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Wednesday, August 17, 2022
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NC Trend: Bruton Smith’s legacy

Bruton Smith died in June at 95, having helped make NASCAR a national sports phenomenon. “Never afraid to take a chance, Bruton will go down as one of the greatest promoters and innovators in the history of motor sports,” Charlotte auto dealer and racing industry icon Rick Hendrick said.

Smith’s flamboyant business style made him an unforgettable force in North Carolina for generations. Business North Carolina had a blast writing about him over the years. Perhaps the most powerful story was Ed Martin’s August 2013 feature, “Car Czar: Age hasn’t mellowed Bruton Smith. He still musters bluster at age 86.”

The cover graphic was an unappealing drawing of Smith holding a sandwich board sign reading, “Vegas or Bust.” The story focused on Smith’s threat in May 2013 to move a NASCAR race from Charlotte Motor Speedway to his new track in Las Vegas, where city leaders dangled big incentives as a carrot. 

That story came as Smith feuded with the France family, which has long controlled the NASCAR circuit’s schedule, and Cabarrus County officials, whose actions prompted his threat to move the track elsewhere. “He’s just bluster on that one,” longtime speedway president Humpy Wheeler told Martin. “Bruton is kind of an oligarch who doesn’t like people to say no to him.”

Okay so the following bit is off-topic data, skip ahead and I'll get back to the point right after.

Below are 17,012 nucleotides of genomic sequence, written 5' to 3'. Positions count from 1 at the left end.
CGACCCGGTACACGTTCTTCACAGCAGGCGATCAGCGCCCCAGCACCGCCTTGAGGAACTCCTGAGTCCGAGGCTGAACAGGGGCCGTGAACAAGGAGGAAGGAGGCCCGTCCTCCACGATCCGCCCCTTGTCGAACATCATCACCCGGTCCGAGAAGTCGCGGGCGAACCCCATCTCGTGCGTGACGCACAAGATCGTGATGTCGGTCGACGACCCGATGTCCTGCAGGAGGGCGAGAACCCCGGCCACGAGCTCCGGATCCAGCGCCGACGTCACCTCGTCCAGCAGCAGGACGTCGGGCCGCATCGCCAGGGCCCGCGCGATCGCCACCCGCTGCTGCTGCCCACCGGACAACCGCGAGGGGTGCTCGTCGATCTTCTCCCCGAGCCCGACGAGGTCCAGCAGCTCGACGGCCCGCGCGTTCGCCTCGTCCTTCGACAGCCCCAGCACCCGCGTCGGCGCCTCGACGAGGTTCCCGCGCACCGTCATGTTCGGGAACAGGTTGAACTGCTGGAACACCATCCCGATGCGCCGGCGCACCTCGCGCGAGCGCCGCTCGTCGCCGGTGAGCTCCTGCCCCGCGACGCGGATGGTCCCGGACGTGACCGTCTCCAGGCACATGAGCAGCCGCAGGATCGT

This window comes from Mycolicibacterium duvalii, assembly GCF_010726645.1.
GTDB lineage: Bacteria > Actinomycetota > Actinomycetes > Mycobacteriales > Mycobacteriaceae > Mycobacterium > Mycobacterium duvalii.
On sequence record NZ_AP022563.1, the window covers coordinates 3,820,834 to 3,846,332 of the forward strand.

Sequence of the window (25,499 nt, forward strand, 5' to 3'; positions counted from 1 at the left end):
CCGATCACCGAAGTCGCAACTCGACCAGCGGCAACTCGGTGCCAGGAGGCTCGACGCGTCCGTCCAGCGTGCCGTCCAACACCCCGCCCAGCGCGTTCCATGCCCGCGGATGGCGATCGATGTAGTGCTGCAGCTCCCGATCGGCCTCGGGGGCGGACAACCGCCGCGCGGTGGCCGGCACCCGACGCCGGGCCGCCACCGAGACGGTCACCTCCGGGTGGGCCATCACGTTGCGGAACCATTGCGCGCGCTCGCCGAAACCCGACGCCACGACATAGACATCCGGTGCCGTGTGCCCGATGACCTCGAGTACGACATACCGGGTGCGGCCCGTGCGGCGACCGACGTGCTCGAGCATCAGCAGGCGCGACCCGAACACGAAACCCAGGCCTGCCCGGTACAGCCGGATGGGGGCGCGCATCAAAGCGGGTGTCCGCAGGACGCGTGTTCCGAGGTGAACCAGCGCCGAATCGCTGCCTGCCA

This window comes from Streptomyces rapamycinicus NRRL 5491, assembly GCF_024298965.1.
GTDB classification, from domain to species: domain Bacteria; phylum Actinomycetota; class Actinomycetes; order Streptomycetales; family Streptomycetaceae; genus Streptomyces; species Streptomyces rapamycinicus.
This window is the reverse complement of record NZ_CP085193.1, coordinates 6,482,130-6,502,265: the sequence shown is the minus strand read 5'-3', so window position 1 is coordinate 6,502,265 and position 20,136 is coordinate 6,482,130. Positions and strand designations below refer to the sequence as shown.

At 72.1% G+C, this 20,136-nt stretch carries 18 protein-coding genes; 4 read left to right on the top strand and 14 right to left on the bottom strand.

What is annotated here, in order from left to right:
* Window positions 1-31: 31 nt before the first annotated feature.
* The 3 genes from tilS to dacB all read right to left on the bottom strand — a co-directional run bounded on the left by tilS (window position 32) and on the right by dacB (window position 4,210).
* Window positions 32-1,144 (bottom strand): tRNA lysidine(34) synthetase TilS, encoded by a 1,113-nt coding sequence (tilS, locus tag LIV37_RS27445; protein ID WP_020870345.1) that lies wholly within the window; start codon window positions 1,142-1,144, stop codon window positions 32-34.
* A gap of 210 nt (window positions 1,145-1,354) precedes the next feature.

While Smith didn’t talk for that story, his longtime lawyer Bill Diehl provided BNC with juicy content. Asked why Smith didn’t tell Wheeler an office was being built for Smith’s son, Diehl said, “I’d take anything Humpy says with a large grain of salt. If they have anything good to say about each other at this point, I don’t know about that.”

At times, a lot of people didn’t have good things to say about Smith. His purchases of stock from minority investors in Charlotte Motor Speedway, a bitter takeover battle for Albemarle-based North Carolina Federal Savings and Loan and other disputes sparked negative reviews. He was inducted into Charlotte’s NASCAR Hall of Fame in 2016, while Bill France Sr. and Bill France Jr. were in the inaugural class six years earlier.

But Smith’s death prompted widespread appreciation of his career building two major businesses, Speedway Motorsports and Sonic Automotive, now both led by his sons. His rise from modest roots in Stanly County to periodic rankings on Forbes’ list of the 400 richest Americans was an unpredictable, remarkable story. 

Famous racer Darrell Waltrip summed it up: “When I think about Bruton Smith I can’t help but think about the song, ‘I Did It My Way.’ Boy did he ever!”

David Mildenberg
David Mildenberg is editor of Business North Carolina. Reach him at dmildenberg@businessnc.com.

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